An End to Torture in Israel

Now, for the first time in years, state representatives have said in public that Israel cannot continue to routinely torture suspects under interrogation

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An Israeli actor demonstrating one of several standard torture techniques reportedly used by the Shin Bet security service during interrogations of Palestinian prisoners, May 19, 1998.
An actor demonstrating a torture technique reportedly used by the Shin Bet security service during interrogations of Palestinians, on May 19, 1998.Credit: Jacqueline Larma/AP
Dr. Rachel Stroumsa
Dr. Rachel Stroumsa

Last week, I heard for the first time ever a real and penetrating session in the Supreme Court about torture. I have attended hearings of cases brought by the Public Committee Against Torture in Israel for several years, and am always disappointed.

Time after time, we file on behalf of detainees under investigation, who describe acts that violate international law, the 1999 High Court of Justice ruling forbidding torture and the attorney general’s guidelines.

The hearings are mostly brief and parse technical issues, like does the case merit a hearing or would it be preferable to submit a new petition worded differently. Have all the proceedings been utilized? The result is that the most burdensome question – should one agree to a situation in which Israel regularly tortures inmates illegally – is not addressed.

The special and almost unprecedented hearing in the High Court took place in a case, which the torture victim filed, that has gone on for a decade. The severe torture he was subjected to during his interrogation left him with significant neurological damage.

The High Court ruled in 1999 that torture is forbidden: “Indeed, violence directed at a suspect’s body or spirit does not constitute a reasonable investigation practice.”

In one fell swoop, this ruling sharply reduced the number of suspects who were interrogated. Until that point, the use of torture was — as Shin Bet security service officials have publicly acknowledged many times — routine. Arrests routinely led to harsh physical violence that also led to the death of suspects.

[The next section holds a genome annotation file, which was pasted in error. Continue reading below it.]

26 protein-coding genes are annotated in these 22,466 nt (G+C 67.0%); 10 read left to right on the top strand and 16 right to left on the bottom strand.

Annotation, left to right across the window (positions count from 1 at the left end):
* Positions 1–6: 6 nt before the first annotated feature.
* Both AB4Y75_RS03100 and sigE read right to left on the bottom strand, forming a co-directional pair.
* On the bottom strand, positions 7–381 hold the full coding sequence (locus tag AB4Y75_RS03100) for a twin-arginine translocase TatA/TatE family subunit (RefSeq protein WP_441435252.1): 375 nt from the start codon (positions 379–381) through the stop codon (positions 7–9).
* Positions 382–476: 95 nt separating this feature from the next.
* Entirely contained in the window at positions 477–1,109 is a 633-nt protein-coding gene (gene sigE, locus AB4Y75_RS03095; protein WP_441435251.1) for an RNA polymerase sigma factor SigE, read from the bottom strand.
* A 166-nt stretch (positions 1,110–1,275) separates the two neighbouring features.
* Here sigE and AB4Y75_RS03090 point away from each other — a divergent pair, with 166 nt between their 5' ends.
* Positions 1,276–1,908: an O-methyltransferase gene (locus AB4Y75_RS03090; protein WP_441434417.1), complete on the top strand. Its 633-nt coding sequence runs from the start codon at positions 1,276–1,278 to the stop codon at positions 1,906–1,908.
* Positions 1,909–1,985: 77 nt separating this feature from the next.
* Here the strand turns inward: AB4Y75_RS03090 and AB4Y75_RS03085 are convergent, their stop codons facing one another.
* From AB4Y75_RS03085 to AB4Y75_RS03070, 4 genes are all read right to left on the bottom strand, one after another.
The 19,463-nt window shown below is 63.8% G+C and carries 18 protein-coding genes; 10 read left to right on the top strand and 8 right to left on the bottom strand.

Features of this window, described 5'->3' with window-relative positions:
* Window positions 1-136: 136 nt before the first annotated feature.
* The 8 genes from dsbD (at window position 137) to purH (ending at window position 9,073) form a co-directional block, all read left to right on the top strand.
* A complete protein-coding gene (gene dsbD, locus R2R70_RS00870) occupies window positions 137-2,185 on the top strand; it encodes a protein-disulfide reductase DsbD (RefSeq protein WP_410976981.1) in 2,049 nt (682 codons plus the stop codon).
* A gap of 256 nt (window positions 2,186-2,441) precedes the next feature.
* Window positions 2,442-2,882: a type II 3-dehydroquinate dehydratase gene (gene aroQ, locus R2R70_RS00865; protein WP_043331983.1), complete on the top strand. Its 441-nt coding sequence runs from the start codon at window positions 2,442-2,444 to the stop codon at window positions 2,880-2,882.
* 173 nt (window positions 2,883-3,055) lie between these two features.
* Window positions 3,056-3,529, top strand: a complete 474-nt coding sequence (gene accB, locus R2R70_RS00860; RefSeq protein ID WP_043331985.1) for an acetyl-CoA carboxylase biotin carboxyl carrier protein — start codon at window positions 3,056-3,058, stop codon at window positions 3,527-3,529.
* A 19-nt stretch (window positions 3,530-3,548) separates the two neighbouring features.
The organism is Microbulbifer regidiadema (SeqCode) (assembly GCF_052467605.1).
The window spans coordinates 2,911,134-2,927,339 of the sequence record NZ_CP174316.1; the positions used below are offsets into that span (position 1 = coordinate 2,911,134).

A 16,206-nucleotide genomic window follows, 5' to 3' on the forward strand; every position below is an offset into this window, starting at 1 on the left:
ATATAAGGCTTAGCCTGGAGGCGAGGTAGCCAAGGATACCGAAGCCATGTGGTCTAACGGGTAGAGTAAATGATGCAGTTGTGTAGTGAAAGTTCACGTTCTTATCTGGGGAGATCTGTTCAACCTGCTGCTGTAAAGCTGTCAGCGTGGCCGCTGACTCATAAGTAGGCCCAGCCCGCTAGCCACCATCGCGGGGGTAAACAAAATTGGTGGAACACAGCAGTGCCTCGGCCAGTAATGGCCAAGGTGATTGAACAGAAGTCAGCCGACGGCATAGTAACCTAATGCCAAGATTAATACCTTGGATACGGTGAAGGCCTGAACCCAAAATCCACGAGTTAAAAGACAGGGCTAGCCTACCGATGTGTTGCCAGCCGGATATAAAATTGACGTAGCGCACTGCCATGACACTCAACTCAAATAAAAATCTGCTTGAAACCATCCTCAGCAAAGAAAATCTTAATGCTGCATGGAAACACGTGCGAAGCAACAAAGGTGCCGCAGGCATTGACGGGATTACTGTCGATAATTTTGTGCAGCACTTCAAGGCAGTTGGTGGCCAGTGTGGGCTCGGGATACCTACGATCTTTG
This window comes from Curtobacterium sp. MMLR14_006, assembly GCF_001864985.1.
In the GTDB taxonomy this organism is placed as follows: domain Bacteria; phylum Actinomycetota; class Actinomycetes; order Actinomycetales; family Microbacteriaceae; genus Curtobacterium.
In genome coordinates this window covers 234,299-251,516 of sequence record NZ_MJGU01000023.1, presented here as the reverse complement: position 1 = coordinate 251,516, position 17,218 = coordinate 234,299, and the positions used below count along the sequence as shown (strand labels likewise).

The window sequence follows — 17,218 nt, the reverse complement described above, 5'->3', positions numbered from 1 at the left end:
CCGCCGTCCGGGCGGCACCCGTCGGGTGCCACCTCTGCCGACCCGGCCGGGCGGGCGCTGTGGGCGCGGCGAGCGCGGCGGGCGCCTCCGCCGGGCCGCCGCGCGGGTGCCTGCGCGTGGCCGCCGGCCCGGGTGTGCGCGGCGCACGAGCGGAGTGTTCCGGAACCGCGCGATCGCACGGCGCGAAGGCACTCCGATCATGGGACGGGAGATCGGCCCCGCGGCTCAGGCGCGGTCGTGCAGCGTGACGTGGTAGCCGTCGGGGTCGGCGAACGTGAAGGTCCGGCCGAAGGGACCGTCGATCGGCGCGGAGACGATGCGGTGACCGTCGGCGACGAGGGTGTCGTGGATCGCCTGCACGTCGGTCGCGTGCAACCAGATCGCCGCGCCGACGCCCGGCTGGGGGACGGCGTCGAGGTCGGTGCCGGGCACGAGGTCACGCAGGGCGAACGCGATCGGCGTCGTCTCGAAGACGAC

Despite the reduction in the phenomenon since the ruling, hundreds of suspects, nearly all Palestinians, have been tortured during interrogations. Shin Bet investigators continued using explicitly forbidden techniques, like shaking and the so-called “frog” crouch – methods that cause serious physical harm.

The Committee Against Torture has tried since 1986 to generate a genuine debate on this issue, on the definition of torture, the difference between torturing an adult and torturing a child, who should investigate suspicions of torture, how should such suspicions be properly investigated and primarily whether Israeli society wants to be a society that regularly uses torture.

In last week’s hearing, the Supreme Court justices deviated from their usual practice and, for the first time, debated the four components that enable one to describe the investigation as including torture. They heard the sides’ assertions about the extent of criminal responsibility and extent of suffering that the torture caused. They declared that torture is unacceptable in Israel.

They also brought state representatives who reiterated in public that torture is forbidden. Moreover, all sides in the hearing agreed that even the “necessary defense” claim – known as the “ticking time bomb” – cannot justify torture.

It is impossible to exaggerate the importance of the statements heard in the court, both because over the last 18 years they have not been stated at this level and because the last few years have shown that the directives of both the High Court and the attorney general have not been implemented.

Now, when the state accepts these statements, it must take it upon itself to heed them. If people emerge from Shin Bet interrogations as broken wrecks, then they have undergone torture in every respect. Israel cannot boast about its lofty morals and continue to torture in the dead of the night.

Last week I saw that things can be different. There can be a deep, aggressive, penetrating discussion on an issue critical to Israel’s image. Justice Moshe Landau wrote back in 1965 that the methods of interrogation are “a reliable reflection of the nature of the entire regime.” It’s good that there is a debate about the reflection that we want to see in the mirror. It is very important that the things the judges say in Jerusalem are heard directly by Shin Bet investigators and cause them to immediately cease all torturous practices against any person.

Dr. Rachel Stroumsa is the executive director of the Public Committee Against Torture in Israel.

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